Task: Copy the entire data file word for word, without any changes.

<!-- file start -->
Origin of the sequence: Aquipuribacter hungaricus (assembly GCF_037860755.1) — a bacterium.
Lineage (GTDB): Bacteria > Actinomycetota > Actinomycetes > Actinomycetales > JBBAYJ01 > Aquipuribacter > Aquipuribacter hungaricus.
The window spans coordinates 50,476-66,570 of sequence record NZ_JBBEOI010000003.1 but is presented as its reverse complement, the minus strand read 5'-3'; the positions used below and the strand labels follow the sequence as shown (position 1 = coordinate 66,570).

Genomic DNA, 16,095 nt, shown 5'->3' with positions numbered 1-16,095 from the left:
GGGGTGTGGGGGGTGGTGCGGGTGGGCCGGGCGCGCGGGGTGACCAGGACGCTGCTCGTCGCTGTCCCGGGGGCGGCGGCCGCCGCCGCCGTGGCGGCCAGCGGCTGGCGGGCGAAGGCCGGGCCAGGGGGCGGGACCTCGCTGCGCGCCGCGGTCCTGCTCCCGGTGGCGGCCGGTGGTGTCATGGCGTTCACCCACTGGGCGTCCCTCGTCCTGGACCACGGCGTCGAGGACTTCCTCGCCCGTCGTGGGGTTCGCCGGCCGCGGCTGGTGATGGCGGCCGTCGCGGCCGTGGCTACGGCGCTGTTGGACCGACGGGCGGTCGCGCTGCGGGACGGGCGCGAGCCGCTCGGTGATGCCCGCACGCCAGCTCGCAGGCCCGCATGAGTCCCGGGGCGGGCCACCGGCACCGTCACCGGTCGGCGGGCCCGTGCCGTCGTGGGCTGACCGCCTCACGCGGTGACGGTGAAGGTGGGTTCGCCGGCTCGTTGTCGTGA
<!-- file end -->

Origin of the sequence: Aquipuribacter hungaricus (assembly GCF_037860755.1) — a bacterium.
Lineage (GTDB): Bacteria > Actinomycetota > Actinomycetes > Actinomycetales > JBBAYJ01 > Aquipuribacter > Aquipuribacter hungaricus.
The window spans coordinates 50,476-66,570 of sequence record NZ_JBBEOI010000003.1 but is presented as its reverse complement, the minus strand read 5'-3'; the positions used below and the strand labels follow the sequence as shown (position 1 = coordinate 66,570).

Genomic DNA, 16,095 nt, shown 5'->3' with positions numbered 1-16,095 from the left:
GGGGTGTGGGGGGTGGTGCGGGTGGGCCGGGCGCGCGGGGTGACCAGGACGCTGCTCGTCGCTGTCCCGGGGGCGGCGGCCGCCGCCGCCGTGGCGGCCAGCGGCTGGCGGGCGAAGGCCGGGCCAGGGGGCGGGACCTCGCTGCGCGCCGCGGTCCTGCTCCCGGTGGCGGCCGGTGGTGTCATGGCGTTCACCCACTGGGCGTCCCTCGTCCTGGACCACGGCGTCGAGGACTTCCTCGCCCGTCGTGGGGTTCGCCGGCCGCGGCTGGTGATGGCGGCCGTCGCGGCCGTGGCTACGGCGCTGTTGGACCGACGGGCGGTCGCGCTGCGGGACGGGCGCGAGCCGCTCGGTGATGCCCGCACGCCAGCTCGCAGGCCCGCATGAGTCCCGGGGCGGGCCACCGGCACCGTCACCGGTCGGCGGGCCCGTGCCGTCGTGGGCTGACCGCCTCACGCGGTGACGGTGAAGGTGGGTTCGCCGGCTCGTTGTCGTGA